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Lynette of the Violets, My Heart and All Four Humours Are Yours

Lynette, you took me to Greenwood Cemetery, my favorite

          hiding place, and you brought red wine 

and The Complete Works of Shakespeare 

          just in case we needed him, you said, 

and we did, of course we did—I read you sonnets and

          left your arm swirling in bite marks and crimson stains. 

We made a lover’s picnic by a regally named woman’s headstone, imagined her dress

          more long and grand than any queen’s. We make up stories about her 

affairs, laugh into the incandescent hum

          of our own oak-limbed tryst. Befriending all the spirits, 

we could shack up in any crypt for good 

          if the ghosts promise to protect us, keep 

the undertakers from finding us. I find you are always

          glowing in soft indigos and lithe yellows, you

surprised me with dried lavender, you wore

          a silk dress of sly dusty periwinkle, you wore the color of dusk

and kissed me in it like a sunset 

          would never bleed as bright as us. 


          your legs are longer than a Manhattan block, 

a perfect hook line & sinker of a nose. I just want

          to take you somewhere palatial to dance with you, 

somewhere grand 

          to the sound of strings, tell me 

your endless torso has sheet music 

          to accompany its soar and symphony of line, 

a loud psalm 

          for your spine, god, Lynette, your pole dance bruises 

with our sex bruises make your legs match mine. You don’t give a damn 

          about my job. You only give a damn

about what article on Julian of Norwich

          you can send me next, about illustrating our own bestiary, 

about penning our own Revelations of Divine Love

          You tell me all the grotesque, sliming endlessness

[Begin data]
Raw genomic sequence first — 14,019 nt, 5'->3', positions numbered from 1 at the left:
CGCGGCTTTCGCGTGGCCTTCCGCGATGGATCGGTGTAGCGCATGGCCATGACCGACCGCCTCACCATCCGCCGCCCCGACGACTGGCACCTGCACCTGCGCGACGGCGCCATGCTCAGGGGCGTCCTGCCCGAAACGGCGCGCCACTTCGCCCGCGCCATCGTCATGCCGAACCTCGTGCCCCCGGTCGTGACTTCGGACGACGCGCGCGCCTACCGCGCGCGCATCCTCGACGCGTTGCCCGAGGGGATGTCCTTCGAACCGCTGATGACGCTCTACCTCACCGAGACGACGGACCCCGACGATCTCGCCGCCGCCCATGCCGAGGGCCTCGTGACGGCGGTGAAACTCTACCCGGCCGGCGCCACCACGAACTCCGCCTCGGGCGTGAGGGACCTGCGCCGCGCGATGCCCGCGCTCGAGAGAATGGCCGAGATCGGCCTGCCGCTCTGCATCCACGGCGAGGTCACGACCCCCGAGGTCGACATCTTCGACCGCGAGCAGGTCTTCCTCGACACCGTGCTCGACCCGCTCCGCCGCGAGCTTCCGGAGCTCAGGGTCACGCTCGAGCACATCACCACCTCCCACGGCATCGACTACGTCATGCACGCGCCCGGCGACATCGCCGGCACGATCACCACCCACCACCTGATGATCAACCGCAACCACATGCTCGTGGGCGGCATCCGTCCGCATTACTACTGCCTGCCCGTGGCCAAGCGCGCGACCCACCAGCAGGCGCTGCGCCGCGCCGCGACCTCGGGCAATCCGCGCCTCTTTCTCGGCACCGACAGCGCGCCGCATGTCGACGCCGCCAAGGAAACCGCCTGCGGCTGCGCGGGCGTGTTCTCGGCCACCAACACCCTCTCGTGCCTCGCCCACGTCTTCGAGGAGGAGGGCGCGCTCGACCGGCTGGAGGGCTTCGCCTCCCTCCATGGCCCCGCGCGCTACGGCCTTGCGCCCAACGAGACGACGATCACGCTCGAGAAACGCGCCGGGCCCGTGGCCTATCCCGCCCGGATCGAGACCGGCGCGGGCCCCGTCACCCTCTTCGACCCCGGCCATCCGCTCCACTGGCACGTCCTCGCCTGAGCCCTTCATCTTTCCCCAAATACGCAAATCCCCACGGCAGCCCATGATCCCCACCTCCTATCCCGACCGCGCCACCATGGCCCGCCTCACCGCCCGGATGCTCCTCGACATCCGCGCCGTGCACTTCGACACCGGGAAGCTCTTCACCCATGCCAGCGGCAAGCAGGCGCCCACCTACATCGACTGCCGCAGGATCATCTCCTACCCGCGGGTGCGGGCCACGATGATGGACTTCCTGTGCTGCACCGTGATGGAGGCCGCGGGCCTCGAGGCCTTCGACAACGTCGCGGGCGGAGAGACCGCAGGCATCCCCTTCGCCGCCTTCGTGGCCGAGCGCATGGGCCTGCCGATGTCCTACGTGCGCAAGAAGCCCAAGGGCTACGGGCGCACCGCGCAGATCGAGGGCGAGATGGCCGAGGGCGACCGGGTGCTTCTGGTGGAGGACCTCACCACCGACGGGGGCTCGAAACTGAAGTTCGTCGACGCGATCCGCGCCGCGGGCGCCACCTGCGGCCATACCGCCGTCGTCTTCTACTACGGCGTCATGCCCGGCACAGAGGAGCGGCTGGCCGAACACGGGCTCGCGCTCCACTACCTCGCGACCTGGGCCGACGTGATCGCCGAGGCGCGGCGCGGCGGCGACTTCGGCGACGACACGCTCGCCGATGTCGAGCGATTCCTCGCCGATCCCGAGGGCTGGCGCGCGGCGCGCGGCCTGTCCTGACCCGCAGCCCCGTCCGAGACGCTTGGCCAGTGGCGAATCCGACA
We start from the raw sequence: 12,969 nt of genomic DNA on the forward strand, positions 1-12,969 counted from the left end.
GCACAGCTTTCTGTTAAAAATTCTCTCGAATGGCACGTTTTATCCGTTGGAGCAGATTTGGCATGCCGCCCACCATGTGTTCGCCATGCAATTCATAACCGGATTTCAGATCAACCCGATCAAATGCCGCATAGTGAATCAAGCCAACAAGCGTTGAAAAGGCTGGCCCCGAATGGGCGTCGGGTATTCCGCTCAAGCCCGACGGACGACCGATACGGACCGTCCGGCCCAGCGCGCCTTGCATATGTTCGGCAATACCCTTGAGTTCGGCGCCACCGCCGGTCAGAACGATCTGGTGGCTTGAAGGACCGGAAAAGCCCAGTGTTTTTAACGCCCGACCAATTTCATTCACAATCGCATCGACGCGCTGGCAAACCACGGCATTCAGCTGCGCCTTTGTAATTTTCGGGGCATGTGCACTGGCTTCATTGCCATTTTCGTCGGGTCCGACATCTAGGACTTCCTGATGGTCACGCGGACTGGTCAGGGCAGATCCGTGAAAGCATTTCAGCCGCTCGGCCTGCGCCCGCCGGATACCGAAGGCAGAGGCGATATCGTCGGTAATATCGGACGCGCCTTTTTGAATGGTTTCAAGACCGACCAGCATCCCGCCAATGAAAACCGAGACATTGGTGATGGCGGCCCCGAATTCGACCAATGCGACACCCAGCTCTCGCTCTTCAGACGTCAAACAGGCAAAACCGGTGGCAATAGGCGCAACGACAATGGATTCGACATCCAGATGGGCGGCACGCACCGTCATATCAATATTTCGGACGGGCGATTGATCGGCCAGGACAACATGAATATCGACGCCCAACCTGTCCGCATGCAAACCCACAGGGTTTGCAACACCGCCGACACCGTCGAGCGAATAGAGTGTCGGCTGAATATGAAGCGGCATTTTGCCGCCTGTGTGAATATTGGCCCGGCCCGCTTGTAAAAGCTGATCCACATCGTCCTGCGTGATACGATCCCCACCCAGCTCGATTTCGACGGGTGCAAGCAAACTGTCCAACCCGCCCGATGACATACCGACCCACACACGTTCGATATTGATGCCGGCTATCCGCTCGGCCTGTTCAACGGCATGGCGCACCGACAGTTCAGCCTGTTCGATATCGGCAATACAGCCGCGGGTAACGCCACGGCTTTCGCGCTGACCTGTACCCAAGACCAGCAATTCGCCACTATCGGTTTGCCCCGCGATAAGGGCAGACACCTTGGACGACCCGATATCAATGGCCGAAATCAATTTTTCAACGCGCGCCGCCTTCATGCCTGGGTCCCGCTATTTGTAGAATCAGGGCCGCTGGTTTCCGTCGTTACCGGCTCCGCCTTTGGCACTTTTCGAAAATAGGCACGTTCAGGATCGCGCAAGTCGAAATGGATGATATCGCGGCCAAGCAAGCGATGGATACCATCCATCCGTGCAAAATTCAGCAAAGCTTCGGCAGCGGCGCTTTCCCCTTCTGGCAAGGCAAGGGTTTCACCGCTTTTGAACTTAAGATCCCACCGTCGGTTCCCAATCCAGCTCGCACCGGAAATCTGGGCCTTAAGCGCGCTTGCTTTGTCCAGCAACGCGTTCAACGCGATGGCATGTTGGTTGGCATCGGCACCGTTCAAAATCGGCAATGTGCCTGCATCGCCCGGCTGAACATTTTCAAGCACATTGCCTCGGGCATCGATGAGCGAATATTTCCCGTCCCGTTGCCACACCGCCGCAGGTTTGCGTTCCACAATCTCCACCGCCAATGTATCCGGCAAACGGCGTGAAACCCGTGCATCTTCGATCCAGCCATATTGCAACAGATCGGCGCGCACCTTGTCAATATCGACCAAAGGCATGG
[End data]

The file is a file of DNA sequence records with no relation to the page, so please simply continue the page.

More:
of all your organs aches for me, that you want to digest me, 

          that when you metabolize someone so deeply

you can’t even look at them up close anymore, they’re gone, only

          the desire remains and we

dream of each other wearing the night and then white and then speak of

          duality like a roadmap to erotics, knowing, finding 

pleasure in everything

          is what our happiness demands, and 

I offer you all my heart, my sanguine, 

          my bile, my phlegm, my choler and my melancholia, please

let me hear you speak forever, yes, I promise this

          is just the beginning, yes, my violet, I know

this is so good I don’t want to let it breathe I want to 

          gulp and laugh and moan and sing and swallow and

I look at you and you’re lavender, glowing, incandescent and endless 

          in the setting sun and I want to tip your neck back 

and drink 

          deep, and mine, too, open 

to your mouth, biting, gulping

          all the liquid syllables and blood-slick stories of us

inside each other, digesting each other, alchemizing our guttural

          into new languages for more, now, 

this, this, this.


LEIA K. BRADLEY (they/she) is a backwoods Georgia-born, Brooklyn-based lesbian writer, performance artist, and MFA Poetry candidate at Columbia University, where she also teaches Writing in Gender & Sexuality. She has work out now or forthcoming in POETRY, Variant, Aurore, Ghost City, trampset, Peach Fuzz, Full House Literary, West Trade Review, and elsewhere. She was nominated by Miniskirt Magazine for a Pushcart Prize for her lesbian werewolf short story "Moon Pie," and is the 2023 Featured Author of Anodyne Magazine. After climbing out from the coffin of her first divorce, she is accepting love and lust letters through her twitter @LeiaKBradley or instagram @MadameMort.

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